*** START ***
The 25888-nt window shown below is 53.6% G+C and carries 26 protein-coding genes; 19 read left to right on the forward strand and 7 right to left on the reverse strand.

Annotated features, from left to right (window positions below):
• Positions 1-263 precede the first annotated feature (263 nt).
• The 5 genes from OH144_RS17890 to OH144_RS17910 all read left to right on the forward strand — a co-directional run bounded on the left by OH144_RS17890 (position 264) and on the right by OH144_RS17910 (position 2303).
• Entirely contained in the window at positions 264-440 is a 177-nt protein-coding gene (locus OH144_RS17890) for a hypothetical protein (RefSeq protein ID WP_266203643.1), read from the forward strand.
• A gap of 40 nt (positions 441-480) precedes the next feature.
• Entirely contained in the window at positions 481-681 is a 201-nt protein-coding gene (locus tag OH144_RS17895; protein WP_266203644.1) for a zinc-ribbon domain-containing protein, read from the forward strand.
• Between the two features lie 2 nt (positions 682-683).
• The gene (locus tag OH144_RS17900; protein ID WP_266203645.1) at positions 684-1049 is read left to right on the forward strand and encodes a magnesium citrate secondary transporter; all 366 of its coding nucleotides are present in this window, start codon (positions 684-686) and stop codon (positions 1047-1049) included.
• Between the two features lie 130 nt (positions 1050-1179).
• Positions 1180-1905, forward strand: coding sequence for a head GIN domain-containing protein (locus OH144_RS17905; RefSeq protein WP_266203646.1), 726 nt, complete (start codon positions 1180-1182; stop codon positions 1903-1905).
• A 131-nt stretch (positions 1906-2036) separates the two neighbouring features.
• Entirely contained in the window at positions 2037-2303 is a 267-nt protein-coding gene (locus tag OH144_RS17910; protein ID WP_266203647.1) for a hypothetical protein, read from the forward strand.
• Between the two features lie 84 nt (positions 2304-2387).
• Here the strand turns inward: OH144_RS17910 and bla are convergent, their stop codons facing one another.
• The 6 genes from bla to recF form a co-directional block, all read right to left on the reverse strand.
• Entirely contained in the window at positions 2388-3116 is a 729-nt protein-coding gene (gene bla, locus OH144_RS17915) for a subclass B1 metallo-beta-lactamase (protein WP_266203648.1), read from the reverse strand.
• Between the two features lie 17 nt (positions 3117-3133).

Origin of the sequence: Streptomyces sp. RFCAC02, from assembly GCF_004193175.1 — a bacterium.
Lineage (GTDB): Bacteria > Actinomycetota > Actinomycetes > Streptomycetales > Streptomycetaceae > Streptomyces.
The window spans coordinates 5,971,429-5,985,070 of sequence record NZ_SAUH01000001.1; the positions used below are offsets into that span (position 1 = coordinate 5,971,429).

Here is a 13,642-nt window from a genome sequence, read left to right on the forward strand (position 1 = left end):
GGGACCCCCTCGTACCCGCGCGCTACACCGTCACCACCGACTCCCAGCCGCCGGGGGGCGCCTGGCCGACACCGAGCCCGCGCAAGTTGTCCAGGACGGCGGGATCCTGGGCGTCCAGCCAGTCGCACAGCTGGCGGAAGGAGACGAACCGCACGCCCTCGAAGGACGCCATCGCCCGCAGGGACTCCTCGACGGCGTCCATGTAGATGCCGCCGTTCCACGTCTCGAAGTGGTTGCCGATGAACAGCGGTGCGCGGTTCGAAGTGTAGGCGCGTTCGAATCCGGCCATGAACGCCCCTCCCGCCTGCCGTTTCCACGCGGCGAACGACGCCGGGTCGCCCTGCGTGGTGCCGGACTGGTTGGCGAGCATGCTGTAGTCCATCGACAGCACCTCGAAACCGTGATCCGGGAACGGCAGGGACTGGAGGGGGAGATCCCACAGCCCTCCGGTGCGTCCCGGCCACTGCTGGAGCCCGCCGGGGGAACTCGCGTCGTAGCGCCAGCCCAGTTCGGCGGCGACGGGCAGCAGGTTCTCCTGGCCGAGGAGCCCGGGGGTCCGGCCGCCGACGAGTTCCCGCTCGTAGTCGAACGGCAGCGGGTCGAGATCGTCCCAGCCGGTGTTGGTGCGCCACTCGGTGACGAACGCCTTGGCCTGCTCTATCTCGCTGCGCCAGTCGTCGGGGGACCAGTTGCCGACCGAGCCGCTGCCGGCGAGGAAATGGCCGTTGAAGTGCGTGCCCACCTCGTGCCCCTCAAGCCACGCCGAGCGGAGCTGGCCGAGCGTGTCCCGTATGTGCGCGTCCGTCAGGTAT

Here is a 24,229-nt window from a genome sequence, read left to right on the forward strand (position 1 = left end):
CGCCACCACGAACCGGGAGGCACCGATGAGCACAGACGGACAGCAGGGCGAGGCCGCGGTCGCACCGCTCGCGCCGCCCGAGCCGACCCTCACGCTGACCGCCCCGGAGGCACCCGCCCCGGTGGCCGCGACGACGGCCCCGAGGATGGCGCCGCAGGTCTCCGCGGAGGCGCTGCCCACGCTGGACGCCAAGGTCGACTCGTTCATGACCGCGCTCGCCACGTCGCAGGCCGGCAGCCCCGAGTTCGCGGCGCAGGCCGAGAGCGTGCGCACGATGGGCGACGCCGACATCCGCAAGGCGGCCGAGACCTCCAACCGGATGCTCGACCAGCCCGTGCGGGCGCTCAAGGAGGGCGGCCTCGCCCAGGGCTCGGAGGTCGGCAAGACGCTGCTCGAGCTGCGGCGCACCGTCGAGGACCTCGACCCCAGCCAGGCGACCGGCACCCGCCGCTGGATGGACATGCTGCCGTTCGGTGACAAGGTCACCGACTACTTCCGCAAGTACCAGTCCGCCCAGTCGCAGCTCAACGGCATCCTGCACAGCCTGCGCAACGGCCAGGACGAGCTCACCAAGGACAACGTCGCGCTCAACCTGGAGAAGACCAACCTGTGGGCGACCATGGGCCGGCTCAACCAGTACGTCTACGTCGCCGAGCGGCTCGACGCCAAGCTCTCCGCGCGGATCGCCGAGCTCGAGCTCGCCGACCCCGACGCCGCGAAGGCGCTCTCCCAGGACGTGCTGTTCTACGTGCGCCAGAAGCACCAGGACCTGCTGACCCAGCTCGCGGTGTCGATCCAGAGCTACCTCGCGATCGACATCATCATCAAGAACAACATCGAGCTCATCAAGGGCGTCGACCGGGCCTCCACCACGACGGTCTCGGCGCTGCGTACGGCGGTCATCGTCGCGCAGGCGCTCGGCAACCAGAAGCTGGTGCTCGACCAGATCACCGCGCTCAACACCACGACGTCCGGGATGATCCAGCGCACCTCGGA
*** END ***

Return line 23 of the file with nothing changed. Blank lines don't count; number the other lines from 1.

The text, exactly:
GGGACCCCCTCGTACCCGCGCGCTACACCGTCACCACCGACTCCCAGCCGCCGGGGGGCGCCTGGCCGACACCGAGCCCGCGCAAGTTGTCCAGGACGGCGGGATCCTGGGCGTCCAGCCAGTCGCACAGCTGGCGGAAGGAGACGAACCGCACGCCCTCGAAGGACGCCATCGCCCGCAGGGACTCCTCGACGGCGTCCATGTAGATGCCGCCGTTCCACGTCTCGAAGTGGTTGCCGATGAACAGCGGTGCGCGGTTCGAAGTGTAGGCGCGTTCGAATCCGGCCATGAACGCCCCTCCCGCCTGCCGTTTCCACGCGGCGAACGACGCCGGGTCGCCCTGCGTGGTGCCGGACTGGTTGGCGAGCATGCTGTAGTCCATCGACAGCACCTCGAAACCGTGATCCGGGAACGGCAGGGACTGGAGGGGGAGATCCCACAGCCCTCCGGTGCGTCCCGGCCACTGCTGGAGCCCGCCGGGGGAACTCGCGTCGTAGCGCCAGCCCAGTTCGGCGGCGACGGGCAGCAGGTTCTCCTGGCCGAGGAGCCCGGGGGTCCGGCCGCCGACGAGTTCCCGCTCGTAGTCGAACGGCAGCGGGTCGAGATCGTCCCAGCCGGTGTTGGTGCGCCACTCGGTGACGAACGCCTTGGCCTGCTCTATCTCGCTGCGCCAGTCGTCGGGGGACCAGTTGCCGACCGAGCCGCTGCCGGCGAGGAAATGGCCGTTGAAGTGCGTGCCCACCTCGTGCCCCTCAAGCCACGCCGAGCGGAGCTGGCCGAGCGTGTCCCGTATGTGCGCGTCCGTCAGGTAT